Chocolate Covered Broccoli – By Rachel Dlugash
We all need to eat healthy, but unfortunately our current food system makes unhealthy food much more appealing than healthy food. One of the hardest hurdles for people that are addicted to food, unlike smoking, drugs or other addictions where they should be completely removed from their life, is that people trying to eat less still need to eat, they just need to eat smarter. And healthy food has traditionally had the reputation of being worse tasting, but you eat it because it is better for you. Similarly, computer games have been shown to have remarkable cognitive benefits, but games that are geared towards education or health benefits are viewed as not fun. And even when researchers try to make them fun, they do not have the popularity of games created by the gaming industry, instead they are described as chocolate covered broccoli – something healthy trying to pose as something tasty. A continual challenge in the nutrition field has been to try to show that healthy foods are tasty.
As an Intern at the American Association for the Advancement of Science (AAAS), I worked on a project to organize a panel of speakers about neurogaming. The International Neuroethics Society held a program called “Neurogaming: What’s Neuroscience and Ethics Got to Do With It?”. When games that can read your brain waves to determine what interests you and then adapt the game in real time accordingly are already in the pipeline, it is easy to see why it could cause ethical concerns. Can you imagine if fast food companies were able to use this technology, or to access this brain wave data to better target their advertising? This would be a huge blow to marketers of fresh and healthy foods.
Unfortunately, advocates of healthy eating do not have the money to promote nutritious foods the way that the commercial food industry giants have, both to create the marketing campaigns, and to do the research to understand what will make their marketing campaign most effective. I always enjoyed the “Got Milk?” campaigns, and although the advertising agency that introduced this phase almost didn’t because they thought it was lazy and grammatically incorrect, it turned out to be highly successful. Instead of focusing on the health benefits, they focused on making drinking milk cool, and the campaign has over 90% awareness in the US. Not bad for the California dairy industry, who do not have the budget of Coca Cola or PepsiCo.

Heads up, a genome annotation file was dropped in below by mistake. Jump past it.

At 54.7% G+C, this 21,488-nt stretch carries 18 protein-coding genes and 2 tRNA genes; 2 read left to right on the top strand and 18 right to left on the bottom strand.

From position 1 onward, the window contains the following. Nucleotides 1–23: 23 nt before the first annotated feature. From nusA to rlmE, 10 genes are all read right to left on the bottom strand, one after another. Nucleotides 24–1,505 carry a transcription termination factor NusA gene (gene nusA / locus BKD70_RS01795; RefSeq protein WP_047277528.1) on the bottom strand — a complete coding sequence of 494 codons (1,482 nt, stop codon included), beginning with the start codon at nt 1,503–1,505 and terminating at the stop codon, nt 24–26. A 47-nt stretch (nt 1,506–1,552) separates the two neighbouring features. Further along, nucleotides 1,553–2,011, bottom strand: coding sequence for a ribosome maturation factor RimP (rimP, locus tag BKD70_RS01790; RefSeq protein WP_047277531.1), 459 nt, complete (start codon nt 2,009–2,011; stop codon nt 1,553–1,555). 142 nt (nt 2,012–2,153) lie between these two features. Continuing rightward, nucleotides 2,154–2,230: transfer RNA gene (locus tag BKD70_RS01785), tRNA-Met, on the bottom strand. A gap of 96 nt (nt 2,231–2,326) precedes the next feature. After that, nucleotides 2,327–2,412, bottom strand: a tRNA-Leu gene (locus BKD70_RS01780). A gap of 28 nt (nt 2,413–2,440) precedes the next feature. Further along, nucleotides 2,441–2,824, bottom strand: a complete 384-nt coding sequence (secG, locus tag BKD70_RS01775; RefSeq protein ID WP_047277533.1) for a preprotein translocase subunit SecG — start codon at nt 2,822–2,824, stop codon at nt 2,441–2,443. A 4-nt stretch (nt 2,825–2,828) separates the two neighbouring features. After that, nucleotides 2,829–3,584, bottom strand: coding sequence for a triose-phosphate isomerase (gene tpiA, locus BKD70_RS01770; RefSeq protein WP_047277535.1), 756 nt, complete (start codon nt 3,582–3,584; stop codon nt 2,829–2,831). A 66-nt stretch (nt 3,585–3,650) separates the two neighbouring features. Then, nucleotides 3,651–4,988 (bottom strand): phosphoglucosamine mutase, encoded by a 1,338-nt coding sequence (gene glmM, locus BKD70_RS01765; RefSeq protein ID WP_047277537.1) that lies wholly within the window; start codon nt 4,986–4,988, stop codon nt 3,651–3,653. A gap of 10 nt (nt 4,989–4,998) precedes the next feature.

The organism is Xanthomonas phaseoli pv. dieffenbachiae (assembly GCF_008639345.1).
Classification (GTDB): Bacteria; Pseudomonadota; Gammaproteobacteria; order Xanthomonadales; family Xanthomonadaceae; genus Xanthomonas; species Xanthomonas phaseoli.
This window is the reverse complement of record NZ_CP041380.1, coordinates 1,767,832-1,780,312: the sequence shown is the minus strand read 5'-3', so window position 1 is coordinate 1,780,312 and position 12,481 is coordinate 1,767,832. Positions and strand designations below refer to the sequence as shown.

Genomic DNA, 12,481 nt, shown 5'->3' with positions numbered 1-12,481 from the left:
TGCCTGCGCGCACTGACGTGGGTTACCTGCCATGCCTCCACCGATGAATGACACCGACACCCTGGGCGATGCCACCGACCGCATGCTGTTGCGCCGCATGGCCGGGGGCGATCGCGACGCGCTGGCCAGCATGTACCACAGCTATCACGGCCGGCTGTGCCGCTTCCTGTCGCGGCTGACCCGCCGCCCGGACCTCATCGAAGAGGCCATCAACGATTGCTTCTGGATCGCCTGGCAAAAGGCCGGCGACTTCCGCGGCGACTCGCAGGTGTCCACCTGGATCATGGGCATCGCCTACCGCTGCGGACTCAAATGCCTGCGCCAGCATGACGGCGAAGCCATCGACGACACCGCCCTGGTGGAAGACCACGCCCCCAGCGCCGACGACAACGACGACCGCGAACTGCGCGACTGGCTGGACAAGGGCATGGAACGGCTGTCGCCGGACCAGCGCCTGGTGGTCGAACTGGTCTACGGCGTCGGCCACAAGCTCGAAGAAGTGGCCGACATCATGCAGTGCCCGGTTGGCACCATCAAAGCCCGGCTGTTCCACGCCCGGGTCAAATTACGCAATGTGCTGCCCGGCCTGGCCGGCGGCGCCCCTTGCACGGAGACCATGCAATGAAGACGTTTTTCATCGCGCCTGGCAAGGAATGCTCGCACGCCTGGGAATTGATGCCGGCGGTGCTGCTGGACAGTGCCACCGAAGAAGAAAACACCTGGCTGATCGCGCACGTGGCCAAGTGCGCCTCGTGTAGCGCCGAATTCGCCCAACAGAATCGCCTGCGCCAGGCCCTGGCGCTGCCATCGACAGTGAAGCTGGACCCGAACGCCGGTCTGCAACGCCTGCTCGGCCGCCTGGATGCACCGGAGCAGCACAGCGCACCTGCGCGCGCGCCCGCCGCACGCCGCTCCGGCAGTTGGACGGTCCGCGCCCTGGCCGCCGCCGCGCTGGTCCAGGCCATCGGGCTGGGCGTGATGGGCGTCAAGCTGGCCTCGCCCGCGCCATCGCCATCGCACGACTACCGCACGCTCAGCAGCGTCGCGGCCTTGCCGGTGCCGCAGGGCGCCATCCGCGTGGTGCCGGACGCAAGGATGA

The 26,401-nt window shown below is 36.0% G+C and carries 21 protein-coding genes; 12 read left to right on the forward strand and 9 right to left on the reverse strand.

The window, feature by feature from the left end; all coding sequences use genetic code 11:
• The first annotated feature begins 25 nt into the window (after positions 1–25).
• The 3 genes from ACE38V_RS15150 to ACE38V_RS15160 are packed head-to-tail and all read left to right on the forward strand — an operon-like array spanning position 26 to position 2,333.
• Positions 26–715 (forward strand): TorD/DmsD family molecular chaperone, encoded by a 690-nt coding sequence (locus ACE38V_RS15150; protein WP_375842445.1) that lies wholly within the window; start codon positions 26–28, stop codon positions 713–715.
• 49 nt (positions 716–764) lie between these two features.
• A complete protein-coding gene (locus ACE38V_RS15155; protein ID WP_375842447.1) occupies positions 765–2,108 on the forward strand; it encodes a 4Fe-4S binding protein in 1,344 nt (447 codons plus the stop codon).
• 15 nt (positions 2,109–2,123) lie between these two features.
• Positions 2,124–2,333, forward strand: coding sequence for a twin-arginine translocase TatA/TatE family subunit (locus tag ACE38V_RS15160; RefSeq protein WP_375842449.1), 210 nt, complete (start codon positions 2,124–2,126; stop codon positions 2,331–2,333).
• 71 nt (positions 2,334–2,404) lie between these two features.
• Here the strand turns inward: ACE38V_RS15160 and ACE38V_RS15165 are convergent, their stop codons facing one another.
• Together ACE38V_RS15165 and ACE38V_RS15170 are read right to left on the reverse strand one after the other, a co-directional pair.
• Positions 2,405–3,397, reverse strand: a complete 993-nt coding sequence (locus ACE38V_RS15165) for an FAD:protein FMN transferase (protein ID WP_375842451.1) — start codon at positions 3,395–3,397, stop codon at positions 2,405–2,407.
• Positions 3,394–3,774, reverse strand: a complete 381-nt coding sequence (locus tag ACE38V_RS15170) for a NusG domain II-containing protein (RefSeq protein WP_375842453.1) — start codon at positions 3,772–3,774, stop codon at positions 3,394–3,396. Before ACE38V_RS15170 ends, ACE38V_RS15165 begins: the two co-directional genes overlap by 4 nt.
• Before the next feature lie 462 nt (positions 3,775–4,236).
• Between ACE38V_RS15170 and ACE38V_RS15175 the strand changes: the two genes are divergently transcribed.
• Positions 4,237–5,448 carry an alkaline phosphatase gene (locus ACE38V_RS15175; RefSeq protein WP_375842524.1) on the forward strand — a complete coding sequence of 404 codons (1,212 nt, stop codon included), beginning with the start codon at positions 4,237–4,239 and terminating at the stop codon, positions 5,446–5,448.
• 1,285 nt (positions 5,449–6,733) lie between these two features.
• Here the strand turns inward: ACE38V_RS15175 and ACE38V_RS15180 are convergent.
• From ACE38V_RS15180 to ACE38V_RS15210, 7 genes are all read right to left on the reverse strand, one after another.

I was encouraged the other day when I ran passed a lady talking on her phone, eagerly describing how delicious what she was eating was. She said it was raw green beans, and that they were tastier than she could have ever imagined. In the beautiful summer months, the variety of fruits and vegetables are plentiful and this is when AmpleHarvest.org needs all gardeners to bring any produce they can to their local food pantries, so that we can let the flavors of the fruits and vegetables advertise themselves.